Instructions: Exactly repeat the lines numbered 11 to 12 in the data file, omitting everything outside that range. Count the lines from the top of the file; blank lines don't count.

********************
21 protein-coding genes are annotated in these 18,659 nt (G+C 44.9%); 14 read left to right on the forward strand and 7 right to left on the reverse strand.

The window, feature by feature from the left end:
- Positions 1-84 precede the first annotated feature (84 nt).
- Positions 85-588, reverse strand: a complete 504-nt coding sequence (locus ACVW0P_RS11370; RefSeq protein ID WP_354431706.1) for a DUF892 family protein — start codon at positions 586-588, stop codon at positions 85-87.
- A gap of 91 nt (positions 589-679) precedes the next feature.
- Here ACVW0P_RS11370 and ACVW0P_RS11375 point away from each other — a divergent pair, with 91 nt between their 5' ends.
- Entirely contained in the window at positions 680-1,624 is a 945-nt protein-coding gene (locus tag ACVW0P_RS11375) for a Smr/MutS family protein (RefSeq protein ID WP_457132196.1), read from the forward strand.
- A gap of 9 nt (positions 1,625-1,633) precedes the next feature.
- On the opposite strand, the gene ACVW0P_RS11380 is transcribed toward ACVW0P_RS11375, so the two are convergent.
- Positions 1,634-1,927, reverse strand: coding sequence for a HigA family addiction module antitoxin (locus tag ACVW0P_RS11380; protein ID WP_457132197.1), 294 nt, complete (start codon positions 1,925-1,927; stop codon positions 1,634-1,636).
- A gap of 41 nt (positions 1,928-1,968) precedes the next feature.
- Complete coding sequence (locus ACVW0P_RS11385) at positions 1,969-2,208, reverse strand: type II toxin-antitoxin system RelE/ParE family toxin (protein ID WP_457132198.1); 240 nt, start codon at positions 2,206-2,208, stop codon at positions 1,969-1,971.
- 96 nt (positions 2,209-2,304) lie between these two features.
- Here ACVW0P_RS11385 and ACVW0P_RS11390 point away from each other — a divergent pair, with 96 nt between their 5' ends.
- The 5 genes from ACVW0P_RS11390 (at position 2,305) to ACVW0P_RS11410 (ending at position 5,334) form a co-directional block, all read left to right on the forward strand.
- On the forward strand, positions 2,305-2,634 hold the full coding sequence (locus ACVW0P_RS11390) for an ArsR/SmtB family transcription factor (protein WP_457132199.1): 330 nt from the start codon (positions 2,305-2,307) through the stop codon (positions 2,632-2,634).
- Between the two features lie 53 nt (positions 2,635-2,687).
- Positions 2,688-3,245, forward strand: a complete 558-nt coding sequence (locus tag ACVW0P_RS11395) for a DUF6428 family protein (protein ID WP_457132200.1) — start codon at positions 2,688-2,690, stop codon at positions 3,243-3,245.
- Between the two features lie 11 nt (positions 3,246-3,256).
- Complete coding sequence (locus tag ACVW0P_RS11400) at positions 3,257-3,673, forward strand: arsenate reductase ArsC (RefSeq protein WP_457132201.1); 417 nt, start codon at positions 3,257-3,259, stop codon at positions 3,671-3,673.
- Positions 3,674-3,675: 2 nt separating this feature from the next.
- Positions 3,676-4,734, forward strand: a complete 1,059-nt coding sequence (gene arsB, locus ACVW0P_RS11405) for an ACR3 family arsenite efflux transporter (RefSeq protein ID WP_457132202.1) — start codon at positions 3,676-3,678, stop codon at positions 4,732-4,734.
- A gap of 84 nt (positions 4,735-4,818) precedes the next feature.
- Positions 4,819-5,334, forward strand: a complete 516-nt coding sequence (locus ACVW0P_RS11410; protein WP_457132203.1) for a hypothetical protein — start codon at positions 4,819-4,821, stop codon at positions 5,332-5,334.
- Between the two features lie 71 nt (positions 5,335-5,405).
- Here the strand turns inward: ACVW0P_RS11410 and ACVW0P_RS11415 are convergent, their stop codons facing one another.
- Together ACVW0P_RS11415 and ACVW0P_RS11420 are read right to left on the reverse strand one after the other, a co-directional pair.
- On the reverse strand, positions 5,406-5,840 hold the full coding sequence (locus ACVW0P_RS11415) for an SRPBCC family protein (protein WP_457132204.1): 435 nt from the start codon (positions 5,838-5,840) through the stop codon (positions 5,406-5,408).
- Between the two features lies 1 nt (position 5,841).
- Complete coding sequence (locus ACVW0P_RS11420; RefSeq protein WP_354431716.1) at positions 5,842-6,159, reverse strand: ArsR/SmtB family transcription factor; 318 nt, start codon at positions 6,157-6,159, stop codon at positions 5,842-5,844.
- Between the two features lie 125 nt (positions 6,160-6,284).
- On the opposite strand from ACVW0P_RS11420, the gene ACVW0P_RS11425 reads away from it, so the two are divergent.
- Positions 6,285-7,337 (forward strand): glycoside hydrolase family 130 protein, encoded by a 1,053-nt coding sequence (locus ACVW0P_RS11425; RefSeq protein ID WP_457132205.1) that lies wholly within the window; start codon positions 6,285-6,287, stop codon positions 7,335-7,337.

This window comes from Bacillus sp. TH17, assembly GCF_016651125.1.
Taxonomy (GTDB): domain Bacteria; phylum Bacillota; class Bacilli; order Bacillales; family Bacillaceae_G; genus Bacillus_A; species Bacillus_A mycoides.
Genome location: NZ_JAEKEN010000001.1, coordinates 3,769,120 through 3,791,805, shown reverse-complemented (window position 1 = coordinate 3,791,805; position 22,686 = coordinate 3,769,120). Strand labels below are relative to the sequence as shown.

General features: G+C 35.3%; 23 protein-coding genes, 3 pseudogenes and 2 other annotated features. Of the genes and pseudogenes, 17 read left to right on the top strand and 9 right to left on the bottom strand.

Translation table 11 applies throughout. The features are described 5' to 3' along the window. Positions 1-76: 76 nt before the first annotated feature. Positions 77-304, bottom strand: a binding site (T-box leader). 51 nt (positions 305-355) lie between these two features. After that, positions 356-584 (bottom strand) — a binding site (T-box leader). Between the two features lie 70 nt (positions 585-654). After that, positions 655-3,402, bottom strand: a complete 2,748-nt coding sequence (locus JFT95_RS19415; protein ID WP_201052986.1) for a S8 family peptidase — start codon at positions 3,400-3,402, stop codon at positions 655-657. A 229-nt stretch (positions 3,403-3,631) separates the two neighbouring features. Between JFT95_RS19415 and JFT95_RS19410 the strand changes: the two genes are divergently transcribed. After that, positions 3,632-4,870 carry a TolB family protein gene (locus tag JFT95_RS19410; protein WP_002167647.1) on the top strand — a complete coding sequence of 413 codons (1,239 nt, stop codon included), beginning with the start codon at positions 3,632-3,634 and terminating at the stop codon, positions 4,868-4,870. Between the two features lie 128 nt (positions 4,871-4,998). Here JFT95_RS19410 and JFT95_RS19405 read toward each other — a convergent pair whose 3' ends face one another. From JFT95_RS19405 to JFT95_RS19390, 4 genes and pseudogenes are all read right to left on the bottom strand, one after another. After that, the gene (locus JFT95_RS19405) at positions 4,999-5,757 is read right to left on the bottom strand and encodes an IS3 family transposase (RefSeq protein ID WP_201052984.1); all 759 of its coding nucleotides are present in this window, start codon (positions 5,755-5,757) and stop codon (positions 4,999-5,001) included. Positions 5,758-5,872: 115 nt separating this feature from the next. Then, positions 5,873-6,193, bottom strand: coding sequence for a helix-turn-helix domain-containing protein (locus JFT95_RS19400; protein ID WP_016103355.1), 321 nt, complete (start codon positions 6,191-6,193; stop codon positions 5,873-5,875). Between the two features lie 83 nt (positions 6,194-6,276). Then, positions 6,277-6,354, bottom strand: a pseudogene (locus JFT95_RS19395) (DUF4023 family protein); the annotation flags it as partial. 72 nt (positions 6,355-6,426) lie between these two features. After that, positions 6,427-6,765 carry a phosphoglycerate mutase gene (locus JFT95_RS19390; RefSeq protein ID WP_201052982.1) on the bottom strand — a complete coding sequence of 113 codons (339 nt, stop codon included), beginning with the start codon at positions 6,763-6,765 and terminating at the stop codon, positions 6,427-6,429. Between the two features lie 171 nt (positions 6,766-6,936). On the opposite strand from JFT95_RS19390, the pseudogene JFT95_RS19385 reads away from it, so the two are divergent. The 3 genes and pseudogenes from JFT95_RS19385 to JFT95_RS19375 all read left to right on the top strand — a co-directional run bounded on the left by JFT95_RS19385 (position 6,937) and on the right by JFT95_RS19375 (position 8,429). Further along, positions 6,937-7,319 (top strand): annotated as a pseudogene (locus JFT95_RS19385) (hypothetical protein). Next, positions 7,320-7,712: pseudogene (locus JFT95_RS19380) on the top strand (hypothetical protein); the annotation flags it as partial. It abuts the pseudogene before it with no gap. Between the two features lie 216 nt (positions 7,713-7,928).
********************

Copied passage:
- A gap of 41 nt (positions 1,928-1,968) precedes the next feature.
- Complete coding sequence (locus ACVW0P_RS11385) at positions 1,969-2,208, reverse strand: type II toxin-antitoxin system RelE/ParE family toxin (protein ID WP_457132198.1); 240 nt, start codon at positions 2,206-2,208, stop codon at positions 1,969-1,971.